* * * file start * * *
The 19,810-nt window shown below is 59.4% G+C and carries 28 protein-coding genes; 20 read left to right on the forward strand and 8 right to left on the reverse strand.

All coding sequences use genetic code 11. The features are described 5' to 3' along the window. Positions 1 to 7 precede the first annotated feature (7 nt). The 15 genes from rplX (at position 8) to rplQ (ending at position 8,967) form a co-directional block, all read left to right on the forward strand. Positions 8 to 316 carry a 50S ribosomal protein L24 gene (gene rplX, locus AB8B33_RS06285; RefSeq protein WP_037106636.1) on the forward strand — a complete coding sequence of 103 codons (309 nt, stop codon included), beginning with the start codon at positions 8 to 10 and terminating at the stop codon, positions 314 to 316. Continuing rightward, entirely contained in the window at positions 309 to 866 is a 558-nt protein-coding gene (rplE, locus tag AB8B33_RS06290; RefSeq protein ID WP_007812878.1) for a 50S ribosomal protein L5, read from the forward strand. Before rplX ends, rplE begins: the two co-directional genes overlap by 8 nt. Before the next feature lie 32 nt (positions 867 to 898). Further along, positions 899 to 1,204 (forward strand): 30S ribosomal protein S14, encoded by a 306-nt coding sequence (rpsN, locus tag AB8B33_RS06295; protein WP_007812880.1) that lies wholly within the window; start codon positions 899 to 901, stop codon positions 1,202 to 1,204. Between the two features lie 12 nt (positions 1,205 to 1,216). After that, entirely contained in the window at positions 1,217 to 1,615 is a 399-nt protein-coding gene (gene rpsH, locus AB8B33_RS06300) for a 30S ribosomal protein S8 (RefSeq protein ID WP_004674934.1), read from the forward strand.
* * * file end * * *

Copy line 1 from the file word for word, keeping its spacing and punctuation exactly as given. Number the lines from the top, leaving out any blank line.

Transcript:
The 19,810-nt window shown below is 59.4% G+C and carries 28 protein-coding genes; 20 read left to right on the forward strand and 8 right to left on the reverse strand.